Known as the "Land of the Gods", the capital city of Lhasa sits right in the heart of the Tibet autonomous region in China, deep in a valley next to the Lhasa River. Shimmering like a pearl on the snow-covered plateaus, this city is the political, cultural and transportation hub of the Tibetan Autonomous Region.
Full of temples and monasteries, Lhasa is a timeless destination with a truly magical feel, and it has been home to the Dalai Lamas and the final goal of many a devout pilgrimage throughout the centuries. A wide variety of people call this ancient city home, including those of Tibetan, Han, Hui and Menba nationalities.
Even with the modern influence of Chinese development coming into play in recent years in Lhasa, this 1,300 year old city still holds many ancient wonders for the intrepid traveller to discover.
An Impressive Palace
Throughout the history of this city, all visitors have been greeted with the breath-taking sight of the vast fortress of Potala Palace soaring over Lhasa. Even today, this beautiful building manages to produce goose bumps as travelers witness it for the first time.
The Potala Palace was constructed in 637 by the king of Tibet as a gift for his bride, the lovely Princess Wen Cheng, who was of the Tang Dynasty of China. The king also used the palace as a meditation retreat, and later the site was used as the main residence of the Dalai Lama. It was used for this purpose until the 14th Dalai Lama fled to Dharamsala in India to escape a failed uprising and invasion in 1959.
Now the beautiful stone building of Potala Palace is a museum, where visitors can explore its intriguing treasures and discover more about the fascinating history of Lhasa.
Lhasa is home to the most sacred and important temple in all of Tibet, the Jokhang Temple. An official UNESCO World Heritage Site, this temple is the spiritual center of Lhasa. It was founded in the 7th century and is an impressive four-story construction with beautiful gilded bronze tiles covering its roof. The interior, filled with the scent of votive candles and incense, is a dark and mysterious labyrinth of chapels, each dedicated to a different god or bodhisattvas.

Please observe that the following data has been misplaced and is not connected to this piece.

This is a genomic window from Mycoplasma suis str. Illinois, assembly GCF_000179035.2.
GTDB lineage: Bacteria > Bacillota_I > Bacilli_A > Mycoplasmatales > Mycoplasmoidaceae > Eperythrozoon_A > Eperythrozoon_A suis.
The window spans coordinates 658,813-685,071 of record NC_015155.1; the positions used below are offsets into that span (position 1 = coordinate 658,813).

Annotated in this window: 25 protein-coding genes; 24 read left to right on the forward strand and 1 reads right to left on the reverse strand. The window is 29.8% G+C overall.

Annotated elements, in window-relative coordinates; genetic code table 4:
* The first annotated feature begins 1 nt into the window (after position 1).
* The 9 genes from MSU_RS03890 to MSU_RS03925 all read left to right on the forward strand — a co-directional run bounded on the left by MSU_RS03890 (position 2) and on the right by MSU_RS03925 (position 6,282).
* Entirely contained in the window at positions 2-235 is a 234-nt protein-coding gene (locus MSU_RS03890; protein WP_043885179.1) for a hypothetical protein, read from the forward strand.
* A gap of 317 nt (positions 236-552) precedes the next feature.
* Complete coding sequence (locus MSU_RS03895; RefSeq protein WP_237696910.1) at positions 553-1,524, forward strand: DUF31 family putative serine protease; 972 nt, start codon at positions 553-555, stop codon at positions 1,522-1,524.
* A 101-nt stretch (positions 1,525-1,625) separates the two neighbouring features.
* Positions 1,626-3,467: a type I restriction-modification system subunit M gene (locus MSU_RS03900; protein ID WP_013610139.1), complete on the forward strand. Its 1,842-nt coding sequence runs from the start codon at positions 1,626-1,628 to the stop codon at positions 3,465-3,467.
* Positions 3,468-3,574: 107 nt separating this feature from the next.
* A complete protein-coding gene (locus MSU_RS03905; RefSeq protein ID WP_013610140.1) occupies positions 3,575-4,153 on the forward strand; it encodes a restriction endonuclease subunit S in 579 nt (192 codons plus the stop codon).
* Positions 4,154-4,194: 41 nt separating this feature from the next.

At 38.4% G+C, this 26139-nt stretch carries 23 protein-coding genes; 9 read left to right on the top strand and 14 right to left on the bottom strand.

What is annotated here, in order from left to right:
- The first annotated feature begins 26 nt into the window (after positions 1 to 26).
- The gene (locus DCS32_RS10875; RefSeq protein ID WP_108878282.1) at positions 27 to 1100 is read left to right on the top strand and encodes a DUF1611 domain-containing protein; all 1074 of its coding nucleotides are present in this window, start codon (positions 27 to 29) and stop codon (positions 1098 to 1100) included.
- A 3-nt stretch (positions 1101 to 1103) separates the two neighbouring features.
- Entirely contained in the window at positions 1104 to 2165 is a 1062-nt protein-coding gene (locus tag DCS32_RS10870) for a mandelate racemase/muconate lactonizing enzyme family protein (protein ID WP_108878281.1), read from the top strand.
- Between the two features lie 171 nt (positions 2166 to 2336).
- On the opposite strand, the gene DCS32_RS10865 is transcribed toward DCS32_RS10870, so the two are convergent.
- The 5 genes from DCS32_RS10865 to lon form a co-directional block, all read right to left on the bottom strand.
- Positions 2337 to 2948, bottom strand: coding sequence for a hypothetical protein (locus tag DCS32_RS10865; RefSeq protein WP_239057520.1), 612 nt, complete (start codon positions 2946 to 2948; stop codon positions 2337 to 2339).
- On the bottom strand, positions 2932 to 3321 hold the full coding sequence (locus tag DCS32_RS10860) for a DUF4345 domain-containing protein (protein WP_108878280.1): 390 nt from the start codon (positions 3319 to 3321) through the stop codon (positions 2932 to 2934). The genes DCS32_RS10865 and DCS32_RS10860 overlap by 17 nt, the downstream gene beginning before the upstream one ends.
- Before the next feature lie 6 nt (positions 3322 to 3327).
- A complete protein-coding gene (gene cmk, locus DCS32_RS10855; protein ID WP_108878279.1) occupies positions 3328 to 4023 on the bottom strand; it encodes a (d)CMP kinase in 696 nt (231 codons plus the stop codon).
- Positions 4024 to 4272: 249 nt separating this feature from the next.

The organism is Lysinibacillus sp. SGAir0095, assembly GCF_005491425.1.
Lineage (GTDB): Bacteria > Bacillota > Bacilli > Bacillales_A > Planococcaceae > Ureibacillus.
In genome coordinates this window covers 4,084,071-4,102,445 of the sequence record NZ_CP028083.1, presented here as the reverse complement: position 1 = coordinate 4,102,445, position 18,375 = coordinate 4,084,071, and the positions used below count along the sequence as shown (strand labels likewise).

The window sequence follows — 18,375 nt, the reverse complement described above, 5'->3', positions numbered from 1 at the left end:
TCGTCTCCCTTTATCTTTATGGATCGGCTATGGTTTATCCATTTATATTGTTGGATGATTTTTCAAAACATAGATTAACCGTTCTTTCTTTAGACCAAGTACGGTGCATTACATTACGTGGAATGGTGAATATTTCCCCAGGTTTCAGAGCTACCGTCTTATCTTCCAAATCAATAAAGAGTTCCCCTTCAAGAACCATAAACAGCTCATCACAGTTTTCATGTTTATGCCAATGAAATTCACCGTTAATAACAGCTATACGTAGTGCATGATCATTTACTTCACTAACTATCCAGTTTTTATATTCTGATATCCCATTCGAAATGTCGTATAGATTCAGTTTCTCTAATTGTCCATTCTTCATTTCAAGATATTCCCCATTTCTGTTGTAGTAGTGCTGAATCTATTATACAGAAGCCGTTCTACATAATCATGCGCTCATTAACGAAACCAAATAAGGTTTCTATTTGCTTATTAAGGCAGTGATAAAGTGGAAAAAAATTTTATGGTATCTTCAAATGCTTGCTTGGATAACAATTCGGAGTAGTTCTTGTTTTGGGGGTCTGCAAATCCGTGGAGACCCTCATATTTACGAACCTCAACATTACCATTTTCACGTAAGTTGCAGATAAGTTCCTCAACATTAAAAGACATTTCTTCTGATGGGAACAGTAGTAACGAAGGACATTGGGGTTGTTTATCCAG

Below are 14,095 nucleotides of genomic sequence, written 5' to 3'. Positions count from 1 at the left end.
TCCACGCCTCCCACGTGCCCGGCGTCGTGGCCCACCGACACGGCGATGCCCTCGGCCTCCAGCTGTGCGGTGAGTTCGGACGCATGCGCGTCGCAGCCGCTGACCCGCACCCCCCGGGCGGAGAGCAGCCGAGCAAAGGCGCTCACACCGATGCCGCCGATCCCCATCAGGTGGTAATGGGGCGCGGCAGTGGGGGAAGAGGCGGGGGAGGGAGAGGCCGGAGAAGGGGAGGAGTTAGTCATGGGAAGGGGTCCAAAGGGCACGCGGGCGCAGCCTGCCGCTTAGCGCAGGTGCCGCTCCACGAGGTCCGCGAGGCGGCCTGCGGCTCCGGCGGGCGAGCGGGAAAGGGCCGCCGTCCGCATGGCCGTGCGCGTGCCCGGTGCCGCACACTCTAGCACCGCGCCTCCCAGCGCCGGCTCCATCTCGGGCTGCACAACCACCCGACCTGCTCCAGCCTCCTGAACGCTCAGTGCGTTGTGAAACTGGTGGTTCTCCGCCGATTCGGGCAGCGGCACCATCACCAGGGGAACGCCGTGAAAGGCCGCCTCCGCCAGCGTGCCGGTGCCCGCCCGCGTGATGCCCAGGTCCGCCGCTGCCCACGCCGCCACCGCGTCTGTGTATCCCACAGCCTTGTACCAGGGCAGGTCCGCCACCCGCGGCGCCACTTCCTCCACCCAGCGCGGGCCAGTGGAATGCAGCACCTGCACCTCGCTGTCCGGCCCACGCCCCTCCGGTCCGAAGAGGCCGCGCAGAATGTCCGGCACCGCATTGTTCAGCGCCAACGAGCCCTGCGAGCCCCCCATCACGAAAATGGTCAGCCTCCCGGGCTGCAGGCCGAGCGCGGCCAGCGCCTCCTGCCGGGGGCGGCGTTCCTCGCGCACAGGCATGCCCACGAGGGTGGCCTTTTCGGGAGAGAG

The fascinating and atmospheric Jokhang temple is a must-see during your time in Lhasa.
Exciting Festival Culture
Tibetan culture is alive with traditional music and dance, and the Tibetan people celebrate many festivals throughout the year, many of them related to the ancient celebrations of Buddhism.
The Tibetan New Year starts off the new calendar with the loud bang of fireworks and the sound of people dancing and singing while spinning together in a circle accompanied by guitars, cymbals and gongs. The festival lasts for several days, and includes offerings of food to images of Buddha and many visits with friends and family.
Another amazing event is the Butter Lamp Festival, which falls on the 15th day of the first Tibetan month. Locals will release thousands of lamps into the night air, creating the visual effect that the shining stars are floating down from the sky.
Tibetan celebrations are poetic and beautiful, and have their roots in long-standing tradition.
Tasty Traditional Treats
On one of our bicycle treks through Lhasa, you will get a chance to savour some of the unique flavors of traditional Tibetan food. The flavors of the dishes enjoyed here are fresh, light and tender. One of the most important ingredients in Tibetan cuisine is barley, and the dough called "tsampa" made from barley flour is a staple food of the region. It is a versatile food which can be rolled into noodles or made into delicious steamed dumplings.
Common meat dishes include yak, goat, and mutton, and the meat is usually dried or cooked in a rich and spicy stew with potatoes and flavored with mustard seed which is another thriving crop. Yoghurt, butter and cheese made from yak’s milk are another Tibetan delicacy.
Because of the Chinese influence in Lhasa, the food here has a Chinese twist as well with the flavors of Sichuan food combined in the cuisine. While you are exploring Lhasa, be sure to also have a taste of the mild and sweet Tibetan barley beer known as Chang.